I have a new favorite TV show.  Before I tell you about it, I think you should all know that I am a big dork.  I spend my Friday nights watching Battlestar Galactica, get way too excited about the Dr. Who Christmas Special  and couldn’t wait to get my hands on the latest Scott Pilgim comic.  So, naturally, I also love vampires.


I realize that saying you love vampires in this day and age of Twilight mania reeks of jumping on a bandwagon, but I can’t deny it. I do heart them. I also love werewolves.  Heck, I’ll even give a shout-out to Teen Wolf and admit that Michael J. Fox’s basketball playing jock turned wolf was instrumental in my fascination with the paranormal teen verse. Sure, I can go all Grad School here and point out that my interest has something to do with my relating my own personal feelings of angst to the inherent “otherness” experiences by these vampire/werewolf characters.  The bottom line is that I have always been a gigantic fan of the “high school sucks and my boyfriend is a vampire” storyline.  If it helps at all with establishing my taste for these types of stories, I will tell you that I loved the Buffy The Vampire Slayer movie, adored and often quoted the series in college, still watch Angel  reruns on TNT while I eat my cereal in the mornings and absolutely loved True Blood  on HBO.  That’s not to say that I’m denying my crush on Edward Cullen. I have one and I’m OK with it.  


What has always appealed to me about these types of stories is the fact that they are rooted in reality.  They explore the paranormal, but they also remain grounded in the world that we, the audience, experience everyday.  Personally, I don’t like narratives that stop to give me major back-story about clans and age-old rivalries. I like this information to be revealed as characters are shopping or working their crappy after-school jobs. I also like werewolves and vampires that not only have to contend with their supernatural selves, but also with their human side. Werewolves in love? Vampires with crushes? Count me in.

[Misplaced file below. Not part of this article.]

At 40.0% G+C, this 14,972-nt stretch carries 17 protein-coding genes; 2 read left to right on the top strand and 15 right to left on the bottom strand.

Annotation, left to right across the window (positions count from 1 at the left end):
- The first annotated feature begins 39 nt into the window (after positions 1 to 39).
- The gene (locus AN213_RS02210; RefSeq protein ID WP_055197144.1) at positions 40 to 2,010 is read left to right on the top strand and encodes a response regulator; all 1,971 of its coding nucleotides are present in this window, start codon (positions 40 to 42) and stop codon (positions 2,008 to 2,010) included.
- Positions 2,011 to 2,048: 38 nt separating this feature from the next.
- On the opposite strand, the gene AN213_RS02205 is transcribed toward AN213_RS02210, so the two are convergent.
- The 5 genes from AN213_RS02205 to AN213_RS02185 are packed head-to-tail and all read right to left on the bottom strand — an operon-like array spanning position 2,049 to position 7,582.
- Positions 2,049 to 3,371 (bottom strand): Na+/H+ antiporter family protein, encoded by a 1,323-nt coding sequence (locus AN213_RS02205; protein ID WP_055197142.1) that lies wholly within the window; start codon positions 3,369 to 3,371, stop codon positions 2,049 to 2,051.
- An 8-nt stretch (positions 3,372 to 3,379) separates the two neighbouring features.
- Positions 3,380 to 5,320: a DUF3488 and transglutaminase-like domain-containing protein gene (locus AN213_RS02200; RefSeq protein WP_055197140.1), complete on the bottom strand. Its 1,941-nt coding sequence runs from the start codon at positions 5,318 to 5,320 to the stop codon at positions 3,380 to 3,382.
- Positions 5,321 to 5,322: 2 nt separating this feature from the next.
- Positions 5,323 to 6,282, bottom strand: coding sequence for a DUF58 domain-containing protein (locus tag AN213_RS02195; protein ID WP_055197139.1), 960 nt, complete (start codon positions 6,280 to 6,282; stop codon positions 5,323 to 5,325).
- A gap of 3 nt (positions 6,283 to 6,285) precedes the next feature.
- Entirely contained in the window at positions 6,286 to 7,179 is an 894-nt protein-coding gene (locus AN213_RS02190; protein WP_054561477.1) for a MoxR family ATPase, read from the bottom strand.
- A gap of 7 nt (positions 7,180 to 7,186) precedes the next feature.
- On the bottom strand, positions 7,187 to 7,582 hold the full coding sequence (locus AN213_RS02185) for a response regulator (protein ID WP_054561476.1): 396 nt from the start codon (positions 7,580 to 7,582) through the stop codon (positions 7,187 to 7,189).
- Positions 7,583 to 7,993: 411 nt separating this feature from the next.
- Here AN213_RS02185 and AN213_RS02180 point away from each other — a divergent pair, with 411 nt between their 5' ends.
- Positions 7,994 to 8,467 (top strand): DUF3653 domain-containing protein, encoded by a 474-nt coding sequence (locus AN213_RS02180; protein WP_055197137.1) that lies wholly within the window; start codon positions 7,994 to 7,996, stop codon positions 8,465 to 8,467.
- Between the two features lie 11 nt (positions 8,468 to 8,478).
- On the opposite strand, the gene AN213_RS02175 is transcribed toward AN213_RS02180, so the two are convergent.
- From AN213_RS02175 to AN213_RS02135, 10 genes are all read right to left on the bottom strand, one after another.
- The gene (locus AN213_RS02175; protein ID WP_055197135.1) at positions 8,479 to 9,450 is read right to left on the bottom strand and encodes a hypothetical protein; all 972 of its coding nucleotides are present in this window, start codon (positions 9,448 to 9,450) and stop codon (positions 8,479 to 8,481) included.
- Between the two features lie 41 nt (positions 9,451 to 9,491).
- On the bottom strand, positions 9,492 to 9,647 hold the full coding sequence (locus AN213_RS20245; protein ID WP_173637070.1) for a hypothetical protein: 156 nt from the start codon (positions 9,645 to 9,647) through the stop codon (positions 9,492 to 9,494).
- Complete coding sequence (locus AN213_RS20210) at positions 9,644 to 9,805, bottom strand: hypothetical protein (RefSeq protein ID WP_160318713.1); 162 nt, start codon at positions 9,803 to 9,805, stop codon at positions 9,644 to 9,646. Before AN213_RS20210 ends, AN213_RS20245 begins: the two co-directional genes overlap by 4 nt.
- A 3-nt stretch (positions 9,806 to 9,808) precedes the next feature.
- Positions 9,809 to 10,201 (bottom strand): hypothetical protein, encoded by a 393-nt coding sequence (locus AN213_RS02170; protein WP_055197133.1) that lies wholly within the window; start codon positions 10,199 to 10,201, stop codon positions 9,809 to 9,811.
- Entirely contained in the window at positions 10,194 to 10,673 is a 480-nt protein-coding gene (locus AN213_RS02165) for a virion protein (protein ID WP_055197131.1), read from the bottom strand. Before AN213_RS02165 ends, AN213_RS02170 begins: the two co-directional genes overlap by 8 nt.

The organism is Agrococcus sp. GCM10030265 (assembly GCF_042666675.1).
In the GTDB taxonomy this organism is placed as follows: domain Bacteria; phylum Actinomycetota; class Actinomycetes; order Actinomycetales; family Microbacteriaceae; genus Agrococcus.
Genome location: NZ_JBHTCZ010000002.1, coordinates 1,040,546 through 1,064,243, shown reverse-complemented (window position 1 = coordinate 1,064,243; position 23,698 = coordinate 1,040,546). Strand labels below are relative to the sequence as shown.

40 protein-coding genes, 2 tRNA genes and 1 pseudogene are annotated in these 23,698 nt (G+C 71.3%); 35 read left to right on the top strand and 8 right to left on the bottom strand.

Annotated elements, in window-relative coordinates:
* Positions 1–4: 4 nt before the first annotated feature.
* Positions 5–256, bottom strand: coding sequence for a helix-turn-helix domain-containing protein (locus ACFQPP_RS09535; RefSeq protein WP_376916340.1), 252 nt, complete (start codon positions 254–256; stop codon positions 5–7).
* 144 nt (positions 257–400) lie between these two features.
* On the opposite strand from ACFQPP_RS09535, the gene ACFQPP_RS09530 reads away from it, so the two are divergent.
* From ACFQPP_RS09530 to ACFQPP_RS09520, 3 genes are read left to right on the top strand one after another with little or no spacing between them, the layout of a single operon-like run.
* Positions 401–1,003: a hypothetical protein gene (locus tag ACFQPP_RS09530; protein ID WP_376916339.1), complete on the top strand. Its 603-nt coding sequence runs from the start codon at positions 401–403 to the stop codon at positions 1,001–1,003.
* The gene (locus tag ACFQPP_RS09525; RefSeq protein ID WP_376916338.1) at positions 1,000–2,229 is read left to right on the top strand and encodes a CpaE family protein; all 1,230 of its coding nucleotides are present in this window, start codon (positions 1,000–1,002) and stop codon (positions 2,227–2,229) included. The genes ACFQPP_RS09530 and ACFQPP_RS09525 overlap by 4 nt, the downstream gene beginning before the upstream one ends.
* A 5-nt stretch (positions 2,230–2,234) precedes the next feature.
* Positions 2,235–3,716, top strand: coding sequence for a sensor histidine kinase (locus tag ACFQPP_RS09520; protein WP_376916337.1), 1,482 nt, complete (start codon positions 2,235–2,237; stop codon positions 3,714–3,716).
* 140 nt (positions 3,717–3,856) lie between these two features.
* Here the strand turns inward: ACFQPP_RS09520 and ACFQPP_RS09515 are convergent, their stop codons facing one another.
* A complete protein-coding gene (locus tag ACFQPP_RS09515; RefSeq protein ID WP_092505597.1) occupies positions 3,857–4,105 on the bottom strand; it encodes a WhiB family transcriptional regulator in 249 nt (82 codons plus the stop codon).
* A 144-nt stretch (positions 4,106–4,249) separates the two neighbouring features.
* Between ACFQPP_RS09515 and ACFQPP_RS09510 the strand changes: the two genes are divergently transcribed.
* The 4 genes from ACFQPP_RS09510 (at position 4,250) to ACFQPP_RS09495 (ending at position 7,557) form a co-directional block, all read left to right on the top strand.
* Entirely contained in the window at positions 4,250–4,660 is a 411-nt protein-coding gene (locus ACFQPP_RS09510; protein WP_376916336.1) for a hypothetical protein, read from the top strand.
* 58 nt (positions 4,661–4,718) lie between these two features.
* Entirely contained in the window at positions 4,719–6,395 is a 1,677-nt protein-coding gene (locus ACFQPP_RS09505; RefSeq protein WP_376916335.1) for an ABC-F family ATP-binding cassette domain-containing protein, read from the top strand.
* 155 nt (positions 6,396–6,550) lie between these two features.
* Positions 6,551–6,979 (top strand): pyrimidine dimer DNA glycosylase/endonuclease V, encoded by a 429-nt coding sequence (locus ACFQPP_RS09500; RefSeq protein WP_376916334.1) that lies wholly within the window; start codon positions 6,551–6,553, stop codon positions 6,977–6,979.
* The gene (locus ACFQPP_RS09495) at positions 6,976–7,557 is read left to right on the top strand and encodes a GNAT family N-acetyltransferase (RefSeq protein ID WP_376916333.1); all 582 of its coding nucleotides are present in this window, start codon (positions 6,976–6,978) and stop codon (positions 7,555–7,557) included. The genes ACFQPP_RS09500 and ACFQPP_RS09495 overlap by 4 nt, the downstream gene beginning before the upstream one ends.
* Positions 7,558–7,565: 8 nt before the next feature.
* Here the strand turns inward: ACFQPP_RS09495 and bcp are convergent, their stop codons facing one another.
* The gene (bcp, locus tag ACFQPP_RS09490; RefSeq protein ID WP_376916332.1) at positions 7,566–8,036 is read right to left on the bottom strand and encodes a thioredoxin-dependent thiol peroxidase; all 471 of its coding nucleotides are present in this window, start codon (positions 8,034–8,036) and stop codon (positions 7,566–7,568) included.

Imagine my glee then, when I learned of Being Human , a new show on UK’s BBC 3 about three twenty-something roommates navigating the ups and downs of life and dealing with the fact that one of them is a vampire, one a werewolf and one a ghost. It almost sounded too good to be true. Admittedly, due to the potential for cartoonishness in a set up like this, I was preparing myself for a funny and wry quasi-sitcom, but what I got was an emotional, sarcastic and sometimes gory dramedy.*  Ghostly Annie is still hung-up on the fiancé she left behind, George hasn’t been on a date since he was attacked and bitten by a werewolf two years ago and Mitchell works as a porter in a hospital to avoid the sunlight – and Lauren, the newbie vampire he created before he learned how to control his cravings for human blood.  Being Human is more True Blood than Buffy to be sure, but as the title suggests, it focuses on the pitfalls of living in the world –whether you’re alive or dead – making it a welcome addition to my “must” list.


*I feel like I need to add a disclaimer here about the fact that BH has some dark moments and because it’s on cable, there is quite a bit of foul language and some nudity.